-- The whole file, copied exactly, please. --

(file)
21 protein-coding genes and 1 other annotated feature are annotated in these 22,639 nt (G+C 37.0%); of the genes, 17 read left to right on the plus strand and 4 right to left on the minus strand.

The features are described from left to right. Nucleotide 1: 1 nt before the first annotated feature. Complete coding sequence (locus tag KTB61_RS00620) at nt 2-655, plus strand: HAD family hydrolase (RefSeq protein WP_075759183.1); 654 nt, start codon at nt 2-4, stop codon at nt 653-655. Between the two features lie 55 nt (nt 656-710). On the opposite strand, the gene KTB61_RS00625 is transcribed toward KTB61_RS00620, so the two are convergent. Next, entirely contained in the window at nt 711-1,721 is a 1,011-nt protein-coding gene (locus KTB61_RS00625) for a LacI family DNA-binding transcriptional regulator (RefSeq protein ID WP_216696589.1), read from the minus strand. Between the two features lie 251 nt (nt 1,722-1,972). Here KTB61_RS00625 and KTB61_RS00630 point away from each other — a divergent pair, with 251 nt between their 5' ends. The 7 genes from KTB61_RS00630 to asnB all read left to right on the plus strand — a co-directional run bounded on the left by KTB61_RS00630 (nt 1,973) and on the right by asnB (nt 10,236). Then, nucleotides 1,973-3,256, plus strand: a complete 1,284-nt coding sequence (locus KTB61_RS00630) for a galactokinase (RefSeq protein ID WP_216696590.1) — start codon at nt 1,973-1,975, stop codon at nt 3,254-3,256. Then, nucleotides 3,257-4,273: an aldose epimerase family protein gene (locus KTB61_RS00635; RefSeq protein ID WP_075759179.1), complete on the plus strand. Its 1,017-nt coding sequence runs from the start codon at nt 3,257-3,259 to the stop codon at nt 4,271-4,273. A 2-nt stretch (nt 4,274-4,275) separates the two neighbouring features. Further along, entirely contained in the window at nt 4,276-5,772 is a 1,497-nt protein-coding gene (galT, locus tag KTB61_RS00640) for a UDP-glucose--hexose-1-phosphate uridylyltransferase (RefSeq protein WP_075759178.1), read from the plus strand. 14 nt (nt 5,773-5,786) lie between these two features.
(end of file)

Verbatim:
21 protein-coding genes and 1 other annotated feature are annotated in these 22,639 nt (G+C 37.0%); of the genes, 17 read left to right on the plus strand and 4 right to left on the minus strand.

The features are described from left to right. Nucleotide 1: 1 nt before the first annotated feature. Complete coding sequence (locus tag KTB61_RS00620) at nt 2-655, plus strand: HAD family hydrolase (RefSeq protein WP_075759183.1); 654 nt, start codon at nt 2-4, stop codon at nt 653-655. Between the two features lie 55 nt (nt 656-710). On the opposite strand, the gene KTB61_RS00625 is transcribed toward KTB61_RS00620, so the two are convergent. Next, entirely contained in the window at nt 711-1,721 is a 1,011-nt protein-coding gene (locus KTB61_RS00625) for a LacI family DNA-binding transcriptional regulator (RefSeq protein ID WP_216696589.1), read from the minus strand. Between the two features lie 251 nt (nt 1,722-1,972). Here KTB61_RS00625 and KTB61_RS00630 point away from each other — a divergent pair, with 251 nt between their 5' ends. The 7 genes from KTB61_RS00630 to asnB all read left to right on the plus strand — a co-directional run bounded on the left by KTB61_RS00630 (nt 1,973) and on the right by asnB (nt 10,236). Then, nucleotides 1,973-3,256, plus strand: a complete 1,284-nt coding sequence (locus KTB61_RS00630) for a galactokinase (RefSeq protein ID WP_216696590.1) — start codon at nt 1,973-1,975, stop codon at nt 3,254-3,256. Then, nucleotides 3,257-4,273: an aldose epimerase family protein gene (locus KTB61_RS00635; RefSeq protein ID WP_075759179.1), complete on the plus strand. Its 1,017-nt coding sequence runs from the start codon at nt 3,257-3,259 to the stop codon at nt 4,271-4,273. A 2-nt stretch (nt 4,274-4,275) separates the two neighbouring features. Further along, entirely contained in the window at nt 4,276-5,772 is a 1,497-nt protein-coding gene (galT, locus tag KTB61_RS00640) for a UDP-glucose--hexose-1-phosphate uridylyltransferase (RefSeq protein WP_075759178.1), read from the plus strand. 14 nt (nt 5,773-5,786) lie between these two features.